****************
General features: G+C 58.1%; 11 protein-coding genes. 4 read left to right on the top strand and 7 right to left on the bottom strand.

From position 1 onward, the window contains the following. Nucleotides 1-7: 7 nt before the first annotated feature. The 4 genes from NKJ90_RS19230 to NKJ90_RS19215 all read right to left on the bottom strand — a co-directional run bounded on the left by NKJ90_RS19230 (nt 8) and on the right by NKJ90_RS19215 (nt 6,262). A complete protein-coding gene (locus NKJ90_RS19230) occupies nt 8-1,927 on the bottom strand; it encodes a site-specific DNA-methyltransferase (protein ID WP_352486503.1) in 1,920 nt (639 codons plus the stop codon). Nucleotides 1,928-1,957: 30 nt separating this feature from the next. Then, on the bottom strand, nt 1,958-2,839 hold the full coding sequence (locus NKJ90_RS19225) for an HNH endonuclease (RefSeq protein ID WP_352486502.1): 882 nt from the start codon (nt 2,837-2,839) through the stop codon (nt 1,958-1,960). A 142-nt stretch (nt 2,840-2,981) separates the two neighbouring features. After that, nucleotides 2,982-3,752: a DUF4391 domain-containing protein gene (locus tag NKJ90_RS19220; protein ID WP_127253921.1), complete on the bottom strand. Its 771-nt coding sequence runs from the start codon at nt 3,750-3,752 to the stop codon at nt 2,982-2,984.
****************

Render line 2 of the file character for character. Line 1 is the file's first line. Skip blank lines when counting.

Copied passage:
From position 1 onward, the window contains the following. Nucleotides 1-7: 7 nt before the first annotated feature. The 4 genes from NKJ90_RS19230 to NKJ90_RS19215 all read right to left on the bottom strand — a co-directional run bounded on the left by NKJ90_RS19230 (nt 8) and on the right by NKJ90_RS19215 (nt 6,262). A complete protein-coding gene (locus NKJ90_RS19230) occupies nt 8-1,927 on the bottom strand; it encodes a site-specific DNA-methyltransferase (protein ID WP_352486503.1) in 1,920 nt (639 codons plus the stop codon). Nucleotides 1,928-1,957: 30 nt separating this feature from the next. Then, on the bottom strand, nt 1,958-2,839 hold the full coding sequence (locus NKJ90_RS19225) for an HNH endonuclease (RefSeq protein ID WP_352486502.1): 882 nt from the start codon (nt 2,837-2,839) through the stop codon (nt 1,958-1,960). A 142-nt stretch (nt 2,840-2,981) separates the two neighbouring features. After that, nucleotides 2,982-3,752: a DUF4391 domain-containing protein gene (locus tag NKJ90_RS19220; protein ID WP_127253921.1), complete on the bottom strand. Its 771-nt coding sequence runs from the start codon at nt 3,750-3,752 to the stop codon at nt 2,982-2,984.